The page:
Life Insurance Benefits

Life insurance benefits are the supplementary pure risk benefits attached to a basic life insurance policy and which remain available for as long as the policy is in force. The only exception is whole life insurance, where supplementary benefits normally expire when the policy holder reaches the age of 60 or 65.

Here follows a brief overview of the supplementary benefits you can commonly expect to find when purchasing a life insurance policy.

Waiver of premiums

This benefit allows your premiums to stop completely, and your policy to continue free of charge when you become permanently and totally disabled.

Capital Disability

If you become permanently and totally disabled, the policy will pay out as if you had died. The sum of money is usually either linked to the total sum of money you are insured for or to a part of it. There are two scenarios here: Accelerated and non-accelerated.

Accelerated: If you have R 500,000 life cover and a linked capital disability benefit of R 400,000, the insurer will pay you the R 400,000 should you become disabled. The remaining R 100,000 will be retained as life cover and become payable upon your death.

Non-accelerated: You will be paid out, the R 400,000 while your life cover value of R 500,000, remains intact.

Dread Disease

Dread disease covers a variety of conditions and runs for as long as the policy remains in force. Some of the diseases covered, include:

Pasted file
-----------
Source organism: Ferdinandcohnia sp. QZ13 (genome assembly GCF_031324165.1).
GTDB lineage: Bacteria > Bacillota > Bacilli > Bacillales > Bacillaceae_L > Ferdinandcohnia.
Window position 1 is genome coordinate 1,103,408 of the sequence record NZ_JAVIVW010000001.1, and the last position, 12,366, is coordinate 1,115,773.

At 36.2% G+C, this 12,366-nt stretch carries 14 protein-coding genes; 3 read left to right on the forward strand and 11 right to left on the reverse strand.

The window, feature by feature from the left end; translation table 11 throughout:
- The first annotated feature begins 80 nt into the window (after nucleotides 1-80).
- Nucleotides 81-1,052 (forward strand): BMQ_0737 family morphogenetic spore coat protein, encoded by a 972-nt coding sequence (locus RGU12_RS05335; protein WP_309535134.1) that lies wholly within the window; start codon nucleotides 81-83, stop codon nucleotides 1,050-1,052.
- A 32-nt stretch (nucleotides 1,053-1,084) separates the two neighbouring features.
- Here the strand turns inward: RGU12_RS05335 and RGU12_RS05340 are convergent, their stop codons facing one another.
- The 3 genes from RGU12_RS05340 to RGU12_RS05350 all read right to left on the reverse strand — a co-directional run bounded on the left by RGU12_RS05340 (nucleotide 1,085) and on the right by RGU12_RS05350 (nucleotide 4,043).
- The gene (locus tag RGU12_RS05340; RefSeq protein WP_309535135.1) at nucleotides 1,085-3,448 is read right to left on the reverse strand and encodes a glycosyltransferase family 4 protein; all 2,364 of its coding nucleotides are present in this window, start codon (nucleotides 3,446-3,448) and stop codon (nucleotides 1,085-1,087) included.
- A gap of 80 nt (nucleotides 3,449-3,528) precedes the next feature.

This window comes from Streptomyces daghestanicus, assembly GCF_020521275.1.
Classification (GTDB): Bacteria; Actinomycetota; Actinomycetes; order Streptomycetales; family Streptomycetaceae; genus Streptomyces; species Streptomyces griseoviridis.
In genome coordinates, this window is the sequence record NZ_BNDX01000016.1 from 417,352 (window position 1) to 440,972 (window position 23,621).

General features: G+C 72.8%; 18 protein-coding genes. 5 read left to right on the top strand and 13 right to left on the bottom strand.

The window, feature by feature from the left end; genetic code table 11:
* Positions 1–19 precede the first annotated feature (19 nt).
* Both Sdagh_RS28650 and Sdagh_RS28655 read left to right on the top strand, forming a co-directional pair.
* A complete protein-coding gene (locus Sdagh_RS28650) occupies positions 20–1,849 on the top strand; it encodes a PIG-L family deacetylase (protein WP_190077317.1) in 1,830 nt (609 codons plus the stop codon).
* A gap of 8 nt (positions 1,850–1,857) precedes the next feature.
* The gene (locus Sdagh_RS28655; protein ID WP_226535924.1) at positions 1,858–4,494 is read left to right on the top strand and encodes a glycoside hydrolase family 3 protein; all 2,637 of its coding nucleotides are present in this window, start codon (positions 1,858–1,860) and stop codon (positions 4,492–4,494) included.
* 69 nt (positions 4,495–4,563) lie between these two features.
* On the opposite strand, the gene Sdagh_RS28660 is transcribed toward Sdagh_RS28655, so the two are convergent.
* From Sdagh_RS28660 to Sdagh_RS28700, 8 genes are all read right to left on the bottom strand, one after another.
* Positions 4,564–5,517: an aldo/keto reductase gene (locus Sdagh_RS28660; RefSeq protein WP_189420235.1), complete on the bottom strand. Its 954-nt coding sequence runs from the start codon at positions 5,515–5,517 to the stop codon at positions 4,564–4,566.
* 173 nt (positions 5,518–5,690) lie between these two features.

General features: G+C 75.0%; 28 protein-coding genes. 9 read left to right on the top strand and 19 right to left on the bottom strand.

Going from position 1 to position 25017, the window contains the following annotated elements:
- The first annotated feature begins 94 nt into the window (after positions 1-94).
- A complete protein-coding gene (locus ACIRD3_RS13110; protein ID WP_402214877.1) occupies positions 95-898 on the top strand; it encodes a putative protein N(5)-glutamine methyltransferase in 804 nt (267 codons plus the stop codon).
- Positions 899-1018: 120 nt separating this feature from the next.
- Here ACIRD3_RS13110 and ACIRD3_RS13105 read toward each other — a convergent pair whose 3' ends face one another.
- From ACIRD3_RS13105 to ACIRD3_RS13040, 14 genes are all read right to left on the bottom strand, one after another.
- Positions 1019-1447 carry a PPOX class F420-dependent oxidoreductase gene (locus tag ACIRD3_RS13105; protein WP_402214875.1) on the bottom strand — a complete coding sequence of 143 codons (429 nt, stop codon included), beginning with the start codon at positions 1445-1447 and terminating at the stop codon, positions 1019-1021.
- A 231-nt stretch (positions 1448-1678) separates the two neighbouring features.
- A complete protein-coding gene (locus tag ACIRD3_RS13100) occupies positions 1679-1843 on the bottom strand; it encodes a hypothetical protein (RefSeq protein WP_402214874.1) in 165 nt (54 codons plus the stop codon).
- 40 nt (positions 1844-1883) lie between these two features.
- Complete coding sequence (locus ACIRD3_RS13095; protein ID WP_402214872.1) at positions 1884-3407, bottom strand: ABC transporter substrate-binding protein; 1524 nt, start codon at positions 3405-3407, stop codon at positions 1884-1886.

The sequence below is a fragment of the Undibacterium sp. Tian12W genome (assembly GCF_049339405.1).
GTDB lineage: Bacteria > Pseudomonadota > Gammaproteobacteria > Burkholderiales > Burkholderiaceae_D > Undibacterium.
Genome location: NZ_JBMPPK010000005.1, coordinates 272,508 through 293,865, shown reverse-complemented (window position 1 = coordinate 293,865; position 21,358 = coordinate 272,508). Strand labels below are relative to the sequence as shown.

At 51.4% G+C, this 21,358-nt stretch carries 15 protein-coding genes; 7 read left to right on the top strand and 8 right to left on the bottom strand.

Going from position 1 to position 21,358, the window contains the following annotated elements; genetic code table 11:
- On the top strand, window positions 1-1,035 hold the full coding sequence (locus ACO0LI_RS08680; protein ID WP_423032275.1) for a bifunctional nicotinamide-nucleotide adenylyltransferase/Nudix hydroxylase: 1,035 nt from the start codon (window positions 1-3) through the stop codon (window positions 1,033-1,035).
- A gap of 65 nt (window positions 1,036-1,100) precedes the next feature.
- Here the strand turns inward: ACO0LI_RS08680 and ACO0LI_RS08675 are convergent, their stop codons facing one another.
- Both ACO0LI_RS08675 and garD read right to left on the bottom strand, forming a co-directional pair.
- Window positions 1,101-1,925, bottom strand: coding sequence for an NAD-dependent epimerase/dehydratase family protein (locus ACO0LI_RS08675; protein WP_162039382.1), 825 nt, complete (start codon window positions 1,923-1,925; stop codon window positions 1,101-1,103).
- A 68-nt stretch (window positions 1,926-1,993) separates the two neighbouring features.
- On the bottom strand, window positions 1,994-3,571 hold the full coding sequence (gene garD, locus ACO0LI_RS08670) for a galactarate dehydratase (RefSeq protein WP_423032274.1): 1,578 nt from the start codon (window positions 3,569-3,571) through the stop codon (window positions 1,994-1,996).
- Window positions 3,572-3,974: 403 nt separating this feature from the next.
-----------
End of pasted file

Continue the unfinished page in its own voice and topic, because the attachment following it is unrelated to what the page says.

• AIDS
  • Trauma (heart attack, stroke etc.)
  • Cancer
  • Blindness
  • Major Burns
  • Alzheimer’s
  • Downs syndrome
  • Parkinson’s
  • Aplastic anaemia
  • Benign brain tumours
  • Paraplegia
  • Coma

Should you contract any one of the dread diseases covered, the benefit becomes payable. Depending on your particular policy, the life cover will then either continue after payout or terminate completely.

The reason why this particular benefit is widely included by policy holders in their financial planning is that contracting a dread disease inevitably brings about major changes in one’s personal life and places severe strain on one’s finances.


If you have an accident cover benefit, it normally means that your beneficiaries will be paid an additional sum of money on top of the normal life cover you enjoy should you die as the result of an accident. This amount could be as much as double your current cover.

Some products take the accident benefit a little further and will also pay out for either the loss, or the loss of use, of limbs, hearing and sight.

Guaranteed Insurability

This benefit allows you to take out additional life insurance at specific points in time in the future, with the sum insured on the additional policies not exceeding the sum insured on the original policy. No proof of health, other than an HIV test, will be necessary.

Should the HIV test return positive, the guarantee will be revoked and you will not be allowed to exercise the benefit.


Disability in life insurance terms involves a policy holder becoming disabled – totally and permanently – as the result of an accident (such as a car accident) or as the result of a medical condition (such as Alzheimer’s).

Not all insurers’ disability benefits are the same. Some only cover accidents, while others only cover medical conditions. There may also be exclusions involved such as piloting an aircraft, undertaking hazardous pursuits, alcohol and drug abuse, criminal acts and acts of war.


The funeral benefit is popular among policy holders in the lower income bracket, and is paid out as a cash lump sum as soon as the policy holder dies. The amount insured is limited to R 10,000.

In closing

Linking benefits to your existing life insurance policy is normally less costly than purchasing these as discrete, standalone policies. Be sure to check which options are available to you and what the costs will be the next time you undertake a review of your life cover